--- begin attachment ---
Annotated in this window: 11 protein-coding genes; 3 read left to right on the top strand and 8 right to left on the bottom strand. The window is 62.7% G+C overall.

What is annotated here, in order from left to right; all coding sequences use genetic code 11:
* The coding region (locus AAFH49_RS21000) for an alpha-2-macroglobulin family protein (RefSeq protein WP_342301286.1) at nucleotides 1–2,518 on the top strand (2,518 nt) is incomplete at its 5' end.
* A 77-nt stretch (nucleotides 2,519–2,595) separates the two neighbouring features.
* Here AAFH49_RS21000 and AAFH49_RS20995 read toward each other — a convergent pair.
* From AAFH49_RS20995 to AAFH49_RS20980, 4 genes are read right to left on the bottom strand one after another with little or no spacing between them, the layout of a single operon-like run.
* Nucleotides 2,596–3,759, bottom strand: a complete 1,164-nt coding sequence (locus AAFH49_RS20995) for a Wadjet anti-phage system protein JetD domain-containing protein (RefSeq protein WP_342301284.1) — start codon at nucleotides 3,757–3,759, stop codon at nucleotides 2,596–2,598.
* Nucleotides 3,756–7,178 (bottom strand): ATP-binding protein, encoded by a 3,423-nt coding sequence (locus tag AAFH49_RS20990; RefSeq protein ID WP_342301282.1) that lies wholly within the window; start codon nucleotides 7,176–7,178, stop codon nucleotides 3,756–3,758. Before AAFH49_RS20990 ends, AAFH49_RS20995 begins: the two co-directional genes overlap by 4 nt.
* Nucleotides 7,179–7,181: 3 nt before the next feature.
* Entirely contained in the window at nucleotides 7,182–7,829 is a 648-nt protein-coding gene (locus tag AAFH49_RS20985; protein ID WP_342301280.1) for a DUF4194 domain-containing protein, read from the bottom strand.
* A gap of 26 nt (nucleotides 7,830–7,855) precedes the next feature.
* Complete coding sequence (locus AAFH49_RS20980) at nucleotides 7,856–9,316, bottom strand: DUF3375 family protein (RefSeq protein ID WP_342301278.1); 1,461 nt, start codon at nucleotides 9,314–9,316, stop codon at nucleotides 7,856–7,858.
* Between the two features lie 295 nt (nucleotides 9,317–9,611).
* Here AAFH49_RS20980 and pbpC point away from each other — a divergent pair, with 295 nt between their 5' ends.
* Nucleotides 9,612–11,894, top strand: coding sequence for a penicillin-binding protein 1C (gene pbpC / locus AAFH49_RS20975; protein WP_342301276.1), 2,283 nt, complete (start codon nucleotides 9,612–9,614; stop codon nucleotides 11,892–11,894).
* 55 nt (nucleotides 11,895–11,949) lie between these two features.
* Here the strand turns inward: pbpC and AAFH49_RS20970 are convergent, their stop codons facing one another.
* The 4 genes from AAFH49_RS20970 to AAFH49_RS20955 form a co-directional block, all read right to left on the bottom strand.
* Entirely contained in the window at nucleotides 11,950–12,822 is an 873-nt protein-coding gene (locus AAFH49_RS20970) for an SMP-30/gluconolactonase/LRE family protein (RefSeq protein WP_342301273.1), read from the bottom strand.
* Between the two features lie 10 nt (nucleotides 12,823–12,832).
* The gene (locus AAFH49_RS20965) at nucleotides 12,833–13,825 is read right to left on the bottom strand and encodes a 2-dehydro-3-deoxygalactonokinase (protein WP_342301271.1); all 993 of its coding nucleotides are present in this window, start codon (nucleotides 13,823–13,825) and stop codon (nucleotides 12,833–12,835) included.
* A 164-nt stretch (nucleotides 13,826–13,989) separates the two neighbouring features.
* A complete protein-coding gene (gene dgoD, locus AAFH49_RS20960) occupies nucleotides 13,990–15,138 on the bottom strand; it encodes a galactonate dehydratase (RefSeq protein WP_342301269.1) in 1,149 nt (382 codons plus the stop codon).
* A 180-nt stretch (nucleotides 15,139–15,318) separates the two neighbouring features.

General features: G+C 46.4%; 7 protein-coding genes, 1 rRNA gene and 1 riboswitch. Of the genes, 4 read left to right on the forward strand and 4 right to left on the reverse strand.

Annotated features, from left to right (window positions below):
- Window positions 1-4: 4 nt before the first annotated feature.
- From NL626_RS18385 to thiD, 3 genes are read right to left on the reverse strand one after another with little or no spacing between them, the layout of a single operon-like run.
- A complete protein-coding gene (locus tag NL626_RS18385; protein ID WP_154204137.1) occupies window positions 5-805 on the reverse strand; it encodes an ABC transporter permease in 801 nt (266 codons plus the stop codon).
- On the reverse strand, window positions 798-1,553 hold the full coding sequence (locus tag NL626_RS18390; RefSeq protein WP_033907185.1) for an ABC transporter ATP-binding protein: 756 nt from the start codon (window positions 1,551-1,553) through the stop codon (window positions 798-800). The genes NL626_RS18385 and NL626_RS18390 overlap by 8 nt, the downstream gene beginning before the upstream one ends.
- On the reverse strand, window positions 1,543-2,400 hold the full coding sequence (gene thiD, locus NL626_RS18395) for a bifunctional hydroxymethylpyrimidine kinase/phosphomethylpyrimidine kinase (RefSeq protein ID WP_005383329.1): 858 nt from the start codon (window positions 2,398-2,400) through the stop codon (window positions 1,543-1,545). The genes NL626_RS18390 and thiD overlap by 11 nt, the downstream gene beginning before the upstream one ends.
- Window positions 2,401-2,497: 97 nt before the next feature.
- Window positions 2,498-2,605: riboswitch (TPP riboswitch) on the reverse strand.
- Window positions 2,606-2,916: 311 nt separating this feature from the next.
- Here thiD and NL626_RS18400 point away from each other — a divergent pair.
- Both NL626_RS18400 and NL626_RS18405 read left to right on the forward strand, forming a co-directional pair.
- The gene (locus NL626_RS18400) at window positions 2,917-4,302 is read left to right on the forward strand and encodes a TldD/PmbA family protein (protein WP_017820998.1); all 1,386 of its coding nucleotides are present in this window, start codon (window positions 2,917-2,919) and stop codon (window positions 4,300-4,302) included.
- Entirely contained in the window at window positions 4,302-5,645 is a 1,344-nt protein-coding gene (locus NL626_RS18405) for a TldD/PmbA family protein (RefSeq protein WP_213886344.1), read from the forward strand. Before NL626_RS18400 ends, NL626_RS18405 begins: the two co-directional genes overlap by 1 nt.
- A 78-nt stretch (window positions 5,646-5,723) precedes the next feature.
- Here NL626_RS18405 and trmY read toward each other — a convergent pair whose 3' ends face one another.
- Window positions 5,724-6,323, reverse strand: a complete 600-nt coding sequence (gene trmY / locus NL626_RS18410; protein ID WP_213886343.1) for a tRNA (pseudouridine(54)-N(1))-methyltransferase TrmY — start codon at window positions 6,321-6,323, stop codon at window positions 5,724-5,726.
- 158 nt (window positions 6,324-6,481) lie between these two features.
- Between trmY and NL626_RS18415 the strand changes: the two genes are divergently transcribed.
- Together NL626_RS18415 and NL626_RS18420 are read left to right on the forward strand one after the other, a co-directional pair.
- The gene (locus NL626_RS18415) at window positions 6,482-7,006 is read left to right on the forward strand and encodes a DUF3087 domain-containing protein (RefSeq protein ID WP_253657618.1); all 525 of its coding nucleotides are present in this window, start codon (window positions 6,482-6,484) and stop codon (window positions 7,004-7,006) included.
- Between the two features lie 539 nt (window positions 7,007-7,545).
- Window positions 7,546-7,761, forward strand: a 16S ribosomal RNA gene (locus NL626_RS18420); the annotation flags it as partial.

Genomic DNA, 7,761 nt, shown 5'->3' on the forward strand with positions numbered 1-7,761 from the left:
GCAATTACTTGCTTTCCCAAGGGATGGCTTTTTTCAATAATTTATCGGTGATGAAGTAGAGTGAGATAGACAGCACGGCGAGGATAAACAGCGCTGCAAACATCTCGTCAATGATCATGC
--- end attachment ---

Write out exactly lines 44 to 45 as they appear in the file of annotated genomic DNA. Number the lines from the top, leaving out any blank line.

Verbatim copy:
- Together NL626_RS18415 and NL626_RS18420 are read left to right on the forward strand one after the other, a co-directional pair.
- The gene (locus NL626_RS18415) at window positions 6,482-7,006 is read left to right on the forward strand and encodes a DUF3087 domain-containing protein (RefSeq protein ID WP_253657618.1); all 525 of its coding nucleotides are present in this window, start codon (window positions 6,482-6,484) and stop codon (window positions 7,004-7,006) included.